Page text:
The Scarlet Knights defeated Temple 61-14 at SHI Stadium in their season opener Saturday, a decisive victory that not only showcased the team’s growth but reunited the Rutgers community at a public event on campus for the first time in 18 months.
“Today is just remarkable to me,” said President Jonathan Holloway during a live half-time interview. “I’m walking around (SHI) Stadium – the Provident Bank Club, the concourse – everybody is smiling and that’s a lovely thing.”
With all that has happened since the last time fans were in attendance – a global pandemic, social and political unrest, isolation, and the recent historic flooding – the faithful arrived with earned enthusiasm. Not only was it time to finally cheer together again, it was also time to reconnect and appreciate seeing familiar faces.
“I got here earlier to attend to my coffee stands, so I took it all in,” said radio analyst and former Rutgers football player Eric LeGrand, a 2014 Rutgers-New Brunswick graduate who also celebrated his 31st birthday on Saturday. “The excitement of the fans tailgating, people hugging, it was awesome to see. It warms the heart.”
On the field, Rutgers took care of business in a 47-point win that included consecutive touchdowns by brothers Bo and Max Melton to the delight of their parents, former Rutgers football player Gary, and Vicky, who starred on the women’s basketball team. They were among the 52,519 announced fans to watch the brothers play their first college game together.
ESPN highlighted the scores as its “Best Family Moment” during college football’s opening weekend.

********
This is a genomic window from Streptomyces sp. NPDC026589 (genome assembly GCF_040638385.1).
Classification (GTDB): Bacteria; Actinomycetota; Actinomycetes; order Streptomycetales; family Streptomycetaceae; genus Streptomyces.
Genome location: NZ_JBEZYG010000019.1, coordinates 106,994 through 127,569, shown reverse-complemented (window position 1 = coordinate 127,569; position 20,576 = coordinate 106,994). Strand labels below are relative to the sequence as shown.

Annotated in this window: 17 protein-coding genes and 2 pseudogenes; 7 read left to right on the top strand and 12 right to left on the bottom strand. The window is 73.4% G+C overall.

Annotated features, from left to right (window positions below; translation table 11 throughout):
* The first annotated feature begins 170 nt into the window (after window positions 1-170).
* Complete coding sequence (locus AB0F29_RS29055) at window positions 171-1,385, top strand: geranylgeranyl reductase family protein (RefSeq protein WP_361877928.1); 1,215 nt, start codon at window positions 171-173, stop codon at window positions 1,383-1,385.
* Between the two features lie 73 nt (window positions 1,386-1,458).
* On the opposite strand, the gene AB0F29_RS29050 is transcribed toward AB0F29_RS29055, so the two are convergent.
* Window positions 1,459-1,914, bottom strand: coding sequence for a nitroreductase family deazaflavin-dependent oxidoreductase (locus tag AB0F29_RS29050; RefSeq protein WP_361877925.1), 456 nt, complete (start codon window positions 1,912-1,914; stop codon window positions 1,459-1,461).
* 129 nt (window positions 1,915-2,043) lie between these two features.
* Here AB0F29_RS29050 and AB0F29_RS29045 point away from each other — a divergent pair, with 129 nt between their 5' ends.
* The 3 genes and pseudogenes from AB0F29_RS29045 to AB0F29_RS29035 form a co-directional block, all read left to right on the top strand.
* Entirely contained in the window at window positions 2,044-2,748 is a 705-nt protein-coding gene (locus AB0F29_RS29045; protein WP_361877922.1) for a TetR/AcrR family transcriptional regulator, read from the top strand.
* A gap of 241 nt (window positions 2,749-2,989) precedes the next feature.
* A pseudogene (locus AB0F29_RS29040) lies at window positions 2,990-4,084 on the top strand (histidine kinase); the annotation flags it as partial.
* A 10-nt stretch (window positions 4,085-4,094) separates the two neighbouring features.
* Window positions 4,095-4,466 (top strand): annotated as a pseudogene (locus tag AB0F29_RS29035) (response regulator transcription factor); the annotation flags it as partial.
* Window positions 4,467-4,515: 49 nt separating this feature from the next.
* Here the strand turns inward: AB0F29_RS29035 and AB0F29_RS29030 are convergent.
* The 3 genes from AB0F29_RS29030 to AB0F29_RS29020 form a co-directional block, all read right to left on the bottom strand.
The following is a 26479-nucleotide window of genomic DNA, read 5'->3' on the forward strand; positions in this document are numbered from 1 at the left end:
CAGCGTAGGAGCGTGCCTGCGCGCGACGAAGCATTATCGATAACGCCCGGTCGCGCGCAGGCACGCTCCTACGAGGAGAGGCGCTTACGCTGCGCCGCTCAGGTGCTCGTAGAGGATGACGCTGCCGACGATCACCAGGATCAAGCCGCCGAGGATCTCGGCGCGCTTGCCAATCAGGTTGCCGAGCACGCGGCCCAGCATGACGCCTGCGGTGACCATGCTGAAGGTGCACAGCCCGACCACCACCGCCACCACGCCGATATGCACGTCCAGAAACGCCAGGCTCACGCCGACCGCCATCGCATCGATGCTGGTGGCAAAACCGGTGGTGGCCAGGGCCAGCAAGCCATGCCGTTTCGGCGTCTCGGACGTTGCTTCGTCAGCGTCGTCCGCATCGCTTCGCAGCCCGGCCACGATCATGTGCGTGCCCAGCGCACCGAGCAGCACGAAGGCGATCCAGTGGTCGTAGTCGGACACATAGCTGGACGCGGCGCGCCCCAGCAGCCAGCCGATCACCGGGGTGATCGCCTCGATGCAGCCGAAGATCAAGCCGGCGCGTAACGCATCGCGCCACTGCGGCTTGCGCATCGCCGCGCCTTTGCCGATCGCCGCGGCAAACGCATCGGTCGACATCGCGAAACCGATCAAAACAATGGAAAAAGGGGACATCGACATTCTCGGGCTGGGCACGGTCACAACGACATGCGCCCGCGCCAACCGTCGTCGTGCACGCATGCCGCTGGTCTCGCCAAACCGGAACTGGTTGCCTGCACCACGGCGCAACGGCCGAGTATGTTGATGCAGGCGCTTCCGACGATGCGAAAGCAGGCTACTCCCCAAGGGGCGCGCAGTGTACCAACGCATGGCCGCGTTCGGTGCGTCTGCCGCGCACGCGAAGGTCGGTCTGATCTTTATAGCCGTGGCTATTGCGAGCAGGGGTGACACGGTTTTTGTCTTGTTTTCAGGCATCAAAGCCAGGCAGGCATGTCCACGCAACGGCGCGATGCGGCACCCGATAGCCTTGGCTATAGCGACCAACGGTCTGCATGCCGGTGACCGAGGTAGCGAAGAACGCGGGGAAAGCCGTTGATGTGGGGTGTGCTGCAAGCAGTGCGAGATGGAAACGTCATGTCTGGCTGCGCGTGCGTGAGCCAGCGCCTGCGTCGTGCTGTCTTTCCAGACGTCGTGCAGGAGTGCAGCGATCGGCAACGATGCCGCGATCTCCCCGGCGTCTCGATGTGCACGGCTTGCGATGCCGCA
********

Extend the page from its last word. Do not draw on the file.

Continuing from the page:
Together for the first time were also an estimated 10,000 students who showed up in convincing fashion despite the postponed and earlier kickoff at noon. The Asbury Park Press highlighted the “Riot Squad,” the official student section/fan group, in an article deeming the day’s experience “more than a game, it was a revival.”
Veteran members of the Rutgers community offered similar assessments.
“Over a year of pandemic-induced frustration and isolation from Rutgers Fandom came pouring out on Temple,” said Kenneth Breslauer, Linus C. Pauling Distinguished Professor in the Rutgers-New Brunswick School of Arts and Sciences. “The multigenerational fan base of students, faculty, staff, alums, and Rutgers supporters of all origins, unleashed their pent-up Rutgers pride.”
Greg Schiano, in his second season back and first with fans, was quick to acknowledge the student and fan impact during his post-game press conference.
“I was pretty darned impressed by our students,” he said. “They did a heck of a job. They were loud. It was great energy, great excitement, and to all our fans, really. I mean, think about what this area, this state and this area just went through, and to have that kind of crowd, it's a testament to the fan base we have and what we have to look forward to.”
Those students and fans travelled to the game on roads that had been under water 48 hours earlier as a result of historic rainfall in the wake of Hurricane Ida. The season opener, scheduled for Sept. 2, was postponed, as six counties were declared major disaster areas.
“There’s a lot of hurt in New Jersey,” Gov. Phil Murphy told Good Morning America on Friday. “We’re still not out of the woods.”
Among the structures to experience flooding due to the Raritan River’s overflow was the Hale Center, which houses the football program. The Star Ledger reported on an “interesting 48 hours” that saw more than two dozen facility operations members mobilize to ensure that the game could be played as rescheduled.
“This is a special day for Rutgers,” said Director of Athletics Pat Hobbs. “Everybody worked together to make sure that it happened, because our community certainly deserves it.”
When Saturday morning finally arrived and the water receded, the crowds arrived – students, fans, alumni, parents, faculty and staff – who comprise a Rutgers community eager to be back, but also mindful of its responsibility to stay.
“If people did not adhere to the guidelines and our students had not gotten vaccinated, we couldn’t pull this off today,” said Holloway. “Thinking of essential staff, the operations crews, if they weren’t superheroes we wouldn’t be here. Just look at where we were 48 hours ago. It’s amazing."
“All credit really goes to the people coordinating and delivering care in the hospitals and clinics, giving people vaccines, and those just helping others out," Holloway added. "This is a day to absolutely celebrate all those heroes.”